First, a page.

At it’s heart, Edward Bellamy’s Looking Backward is not a story about its main characters, but a personified dialogue between competition and cooperation. Julian West, born in the 19th century to an aristocratic family, was raised to believe that capitalism and competition were the pinnacle of economic ideals. Given this, he justifies the existence of rampant poverty, starvation, and income inequality brought about by this system by telling himself that he and others like him are intrinsically better than the workers on strike or the abject citizens subject to the harsh realities of life in a competitive capitalist society.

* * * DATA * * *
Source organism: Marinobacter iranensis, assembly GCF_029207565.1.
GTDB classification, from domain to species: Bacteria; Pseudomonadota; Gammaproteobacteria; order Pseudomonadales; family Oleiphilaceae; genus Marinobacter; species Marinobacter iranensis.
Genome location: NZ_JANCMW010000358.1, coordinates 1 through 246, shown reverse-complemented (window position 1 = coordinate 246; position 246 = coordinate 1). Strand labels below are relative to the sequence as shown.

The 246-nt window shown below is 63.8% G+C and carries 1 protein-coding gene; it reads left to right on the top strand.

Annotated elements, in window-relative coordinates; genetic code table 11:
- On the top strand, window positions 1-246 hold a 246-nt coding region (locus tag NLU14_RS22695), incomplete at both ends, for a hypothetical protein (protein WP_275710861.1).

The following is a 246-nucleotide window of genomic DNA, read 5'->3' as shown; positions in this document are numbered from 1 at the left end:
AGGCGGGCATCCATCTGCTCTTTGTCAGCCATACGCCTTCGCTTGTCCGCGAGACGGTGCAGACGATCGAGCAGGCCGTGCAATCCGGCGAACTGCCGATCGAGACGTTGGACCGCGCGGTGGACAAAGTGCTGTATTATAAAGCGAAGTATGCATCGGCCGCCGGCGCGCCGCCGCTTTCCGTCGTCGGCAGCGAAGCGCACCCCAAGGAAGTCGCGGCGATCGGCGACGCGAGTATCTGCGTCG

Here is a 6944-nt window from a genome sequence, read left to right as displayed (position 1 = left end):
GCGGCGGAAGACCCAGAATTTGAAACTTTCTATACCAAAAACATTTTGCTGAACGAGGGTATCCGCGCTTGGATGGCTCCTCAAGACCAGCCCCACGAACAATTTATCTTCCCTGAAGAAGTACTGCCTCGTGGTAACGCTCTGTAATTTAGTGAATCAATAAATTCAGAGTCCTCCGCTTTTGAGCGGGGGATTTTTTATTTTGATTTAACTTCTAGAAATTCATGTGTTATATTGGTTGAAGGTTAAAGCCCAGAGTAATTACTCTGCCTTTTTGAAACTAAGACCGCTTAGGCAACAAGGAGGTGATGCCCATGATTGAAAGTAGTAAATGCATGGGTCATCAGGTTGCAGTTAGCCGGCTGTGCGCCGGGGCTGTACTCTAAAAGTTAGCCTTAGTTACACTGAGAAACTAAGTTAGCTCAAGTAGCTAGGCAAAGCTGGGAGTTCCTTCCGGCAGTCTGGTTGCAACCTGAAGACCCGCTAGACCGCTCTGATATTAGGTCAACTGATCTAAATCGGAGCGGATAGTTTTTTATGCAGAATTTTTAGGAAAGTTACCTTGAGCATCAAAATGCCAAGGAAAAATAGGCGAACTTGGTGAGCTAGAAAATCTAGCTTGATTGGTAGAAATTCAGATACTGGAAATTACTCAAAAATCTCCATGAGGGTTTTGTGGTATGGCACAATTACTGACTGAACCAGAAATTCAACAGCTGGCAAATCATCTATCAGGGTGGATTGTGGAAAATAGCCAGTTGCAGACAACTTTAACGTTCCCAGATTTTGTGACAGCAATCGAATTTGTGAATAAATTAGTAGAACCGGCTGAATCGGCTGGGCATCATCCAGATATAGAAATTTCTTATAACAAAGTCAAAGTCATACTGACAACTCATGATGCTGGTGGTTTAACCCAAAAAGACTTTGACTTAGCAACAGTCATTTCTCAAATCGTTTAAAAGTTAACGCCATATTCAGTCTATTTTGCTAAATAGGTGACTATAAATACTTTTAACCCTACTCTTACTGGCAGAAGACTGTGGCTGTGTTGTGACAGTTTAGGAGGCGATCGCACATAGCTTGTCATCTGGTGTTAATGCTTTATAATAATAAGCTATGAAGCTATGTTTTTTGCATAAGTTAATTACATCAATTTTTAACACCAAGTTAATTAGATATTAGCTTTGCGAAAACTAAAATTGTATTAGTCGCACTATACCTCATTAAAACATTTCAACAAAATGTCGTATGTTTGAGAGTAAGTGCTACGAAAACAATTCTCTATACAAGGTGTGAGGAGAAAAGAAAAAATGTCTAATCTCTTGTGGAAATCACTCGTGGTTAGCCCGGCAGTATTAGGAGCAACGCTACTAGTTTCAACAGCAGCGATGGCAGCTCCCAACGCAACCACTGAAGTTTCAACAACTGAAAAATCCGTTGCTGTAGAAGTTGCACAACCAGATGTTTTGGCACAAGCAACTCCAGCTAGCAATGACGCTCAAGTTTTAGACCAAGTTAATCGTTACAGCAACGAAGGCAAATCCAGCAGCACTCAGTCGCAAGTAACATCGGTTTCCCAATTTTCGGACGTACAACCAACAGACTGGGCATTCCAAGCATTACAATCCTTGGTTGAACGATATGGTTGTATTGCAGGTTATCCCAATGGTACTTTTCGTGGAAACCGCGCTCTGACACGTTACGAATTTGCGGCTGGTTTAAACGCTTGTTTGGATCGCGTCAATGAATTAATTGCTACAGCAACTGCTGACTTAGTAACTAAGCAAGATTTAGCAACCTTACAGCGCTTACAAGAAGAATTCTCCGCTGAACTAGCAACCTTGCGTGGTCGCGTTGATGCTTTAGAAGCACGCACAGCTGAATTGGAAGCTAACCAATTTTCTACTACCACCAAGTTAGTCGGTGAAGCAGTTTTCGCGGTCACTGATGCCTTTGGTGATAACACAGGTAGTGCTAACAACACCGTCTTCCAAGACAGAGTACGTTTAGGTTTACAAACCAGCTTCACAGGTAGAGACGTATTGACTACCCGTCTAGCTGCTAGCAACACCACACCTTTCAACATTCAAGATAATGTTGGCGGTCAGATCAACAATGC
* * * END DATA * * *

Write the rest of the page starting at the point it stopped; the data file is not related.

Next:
Doctor Leete, on the other hand, represents the new idealistic and utopian view of cooperation. In Bellamy’s imagined version of the 21st century, the common good is seen as the ideal rather than individual wealth or gain. We can see this divide clearly in the function of the new government; it controls the wealth, production, legislation, and justice for every single individual. The lack of competition is even seen in the organization of government. Equal personal wealth not only applies to each individual person, but ideally to nations as well. There is no competition between the states within the U.S. and the nation is even cooperating with other western industrialized nations who have also adopted this utopian style of government to help the less advanced and to one day create a world government where everyone is equal on the entire earth. Such is the ideal of Bellamy in his novel.